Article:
Speed up css parsing(Add telemetry probes to measure extent of problem)

NEW
Unassigned

Status

()

9 years ago
2 years ago

People

(Reporter: taras.mozilla, Unassigned)

Tracking

(Depends on: 1 bug, Blocks: 3 bugs, {perf})

Firefox Tracking Flags

(Not tracked)

Details

(Whiteboard: [ts][2010Q1][Snappy:P2])

Attachments

(4 attachments)

(Reporter)

Description

9 years ago
Zack says he has a prototype and this is next on his list of things to do.
(Reporter)

Updated

9 years ago
Whiteboard: ts
Whiteboard: ts → [ts]
Zack, thanks for working on this. Do you expect this to land in time for 3.6?
Assignee: zweinberg → nobody
Component: DOM: CSS Object Model → Style System (CSS)
QA Contact: general → style-system
Blocks: 91242
It shouldn't take very much time once I get done with bug 497495, but I may have to move a lot of code around.  I would prefer to make the 3.6 call after we know how invasive it ends up being.

I was considering fixing bunch of places where we don't tokenize CSS exactly to spec at the same time, but I don't *have* to do that, and it might be safer not to.

Regarding performance benefits, Taras told me that on our current Fennec platforms we take between half a second and a full second to process all the CSS that we load on startup.  I think I can easily cut at least 50% off of that.
I'd be interested in the impact on the microbenchmark at https://bugzilla.mozilla.org/attachment.cgi?id=383408 as well.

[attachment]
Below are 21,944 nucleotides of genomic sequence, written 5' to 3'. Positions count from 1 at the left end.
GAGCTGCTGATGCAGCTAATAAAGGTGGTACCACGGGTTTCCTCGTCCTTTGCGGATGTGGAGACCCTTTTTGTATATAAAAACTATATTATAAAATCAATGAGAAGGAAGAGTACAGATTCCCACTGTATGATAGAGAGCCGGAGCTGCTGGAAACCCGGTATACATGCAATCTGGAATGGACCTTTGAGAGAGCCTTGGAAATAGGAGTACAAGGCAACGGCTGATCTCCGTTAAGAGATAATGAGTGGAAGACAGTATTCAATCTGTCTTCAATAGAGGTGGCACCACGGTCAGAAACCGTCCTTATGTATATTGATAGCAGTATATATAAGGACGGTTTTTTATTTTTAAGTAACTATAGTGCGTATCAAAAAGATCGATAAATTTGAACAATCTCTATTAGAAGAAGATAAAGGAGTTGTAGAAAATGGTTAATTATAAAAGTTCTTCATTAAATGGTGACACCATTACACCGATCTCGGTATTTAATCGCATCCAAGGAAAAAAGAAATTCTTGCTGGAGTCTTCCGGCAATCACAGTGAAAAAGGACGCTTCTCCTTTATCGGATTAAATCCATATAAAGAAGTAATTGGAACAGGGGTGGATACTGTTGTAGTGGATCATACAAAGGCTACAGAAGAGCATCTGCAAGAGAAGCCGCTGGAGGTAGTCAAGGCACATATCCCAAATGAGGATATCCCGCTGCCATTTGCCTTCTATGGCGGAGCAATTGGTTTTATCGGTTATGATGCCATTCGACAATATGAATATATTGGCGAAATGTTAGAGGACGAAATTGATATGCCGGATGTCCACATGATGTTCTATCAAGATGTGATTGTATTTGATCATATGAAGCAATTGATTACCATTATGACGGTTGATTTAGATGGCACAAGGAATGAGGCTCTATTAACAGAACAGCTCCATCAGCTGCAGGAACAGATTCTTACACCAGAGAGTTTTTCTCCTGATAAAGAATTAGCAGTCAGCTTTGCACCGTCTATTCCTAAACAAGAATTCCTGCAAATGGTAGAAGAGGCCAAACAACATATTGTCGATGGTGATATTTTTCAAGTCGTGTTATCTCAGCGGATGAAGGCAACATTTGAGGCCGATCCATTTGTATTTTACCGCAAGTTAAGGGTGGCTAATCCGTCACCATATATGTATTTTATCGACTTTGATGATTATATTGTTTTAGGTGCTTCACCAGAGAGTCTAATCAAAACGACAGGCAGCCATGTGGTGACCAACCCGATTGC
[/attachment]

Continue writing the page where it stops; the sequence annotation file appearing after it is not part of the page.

Comment 4

9 years ago
Other bugs on performance improvements on CSS parsing are:
bug 337287 - wacky parsing of comments in URLs
bug 399223 - make aToken a member of nsCSSScanner instead of passing as function argument
bug 455839 - Small cleanup in error handling in nsCSSParser/nsCSSScanner 
bug 483977 - nsCSSScanner: Simplify IsDigit: Ready for checkin!

I would recommend to at least checkin bug 483977 before doing major work,
and the others to may be take into account into the 'next generation parser'.

Updated

9 years ago
Keywords: perf
Zack, wanted to let you know that I took a shot at changing the CSSScanner to call ReadSegments on the input stream, patch is in https://bugzilla.mozilla.org/show_bug.cgi?id=512272. (Patch is a little messy right now, but the change isn't large at all.) I needed to do this for my other changes to make sense.

Anyways, it's not close to landing or anything, I just wanted to let you know because you said you'd be doing something similar.
(In reply to comment #4)
> Other bugs on performance improvements on CSS parsing are:
> bug 337287 - wacky parsing of comments in URLs

I'm going to rewrite url() parsing to work exactly as specified.

> bug 399223 - make aToken a member of nsCSSScanner instead of passing as
> function argument

I still don't think this is a good change.

> bug 455839 - Small cleanup in error handling in nsCSSParser/nsCSSScanner 

dbaron asked you in that bug to describe how you tested it, and you never answered.  Also, I'm thinking of moving all the error handling to the parser.
(In reply to comment #6)
> (In reply to comment #4)
> > Other bugs on performance improvements on CSS parsing are:
> > bug 337287 - wacky parsing of comments in URLs
> 
> I'm going to rewrite url() parsing to work exactly as specified.

I think all the known bugs there have been fixed, and making it work "exactly as specified" would probably just slow it down without any detectable benefit.
(In reply to comment #7)
> 
> I think all the known bugs there have been fixed, and making it work "exactly
> as specified" would probably just slow it down without any detectable benefit.